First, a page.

The Sky Is Not Falling: Why Name, Image, and Likeness Legislation Does Not Violate Title IX and Could Narrow the Publicity Gap Between Men’s Sport and Women’s Sport Athletes
Keywords:NCAA, NIL, likeness, image, publicity, promotion, women in sport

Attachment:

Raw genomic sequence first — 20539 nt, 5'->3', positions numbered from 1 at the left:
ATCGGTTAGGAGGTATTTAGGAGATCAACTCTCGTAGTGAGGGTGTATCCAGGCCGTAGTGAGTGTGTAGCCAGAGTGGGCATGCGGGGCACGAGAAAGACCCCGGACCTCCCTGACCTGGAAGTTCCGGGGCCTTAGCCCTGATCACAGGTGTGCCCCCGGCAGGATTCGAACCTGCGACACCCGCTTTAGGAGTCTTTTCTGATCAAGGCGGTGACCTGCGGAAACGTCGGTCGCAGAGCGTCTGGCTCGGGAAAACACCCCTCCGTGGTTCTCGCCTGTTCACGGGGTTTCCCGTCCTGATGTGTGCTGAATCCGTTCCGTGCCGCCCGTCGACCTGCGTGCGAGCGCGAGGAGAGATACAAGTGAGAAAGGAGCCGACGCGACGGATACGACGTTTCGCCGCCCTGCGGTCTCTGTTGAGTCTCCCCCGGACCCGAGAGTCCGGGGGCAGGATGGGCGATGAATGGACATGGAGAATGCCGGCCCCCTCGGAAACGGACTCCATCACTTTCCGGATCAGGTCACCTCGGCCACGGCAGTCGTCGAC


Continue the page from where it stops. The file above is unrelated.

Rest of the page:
For decades, the National Collegiate Athletic Association’s (“NCAA”) amateurism rules have largely prevented NCAA athletes from commercializing their names, images, and likenesses (“NIL”). The right to license and profit from one’s own image, often referred to as the “Right of Publicity,” is explicitly recognized by statute or common law in 35 states. No federal Right of Publicity statute exists, but in 1977, the United States Supreme Court recognized the right. However, until 2021, NCAA athletes were precluded from benefiting from this right, as under the NCAA’s amateurism principle, “An individual loses amateur status and thus shall not be eligible for intercollegiate competition in a particular sport ...” if he “[u]ses athletics skill (directly or indirectly) for pay in any form in that sport.” Until July 1, 2021, by becoming an NCAA athlete and complying with the NCAA’s Bylaws to maintain eligibility, NCAA athletes gave up their right to benefit from their NIL while competing in NCAA athletics. This relinquishment put full commercial marketing control of the athlete, their team, and the college sport in the NCAA’s hands. Research shows that despite the application of Title IX to sport in 1975, NCAA women’s sports have not been commercially marketed in parity with NCAA men’s sports, with NCAA men’s sports experiencing significant publicity and sponsorship windfalls. This article examines the recent decision by the NCAA to allow NCAA athletes to benefit from their NIL, the potential Title IX implications of the decision, and how the decision could narrow the publicity gap between NCAA men’s and women’s sport athletes in furtherance of the plain language and intent of Title IX.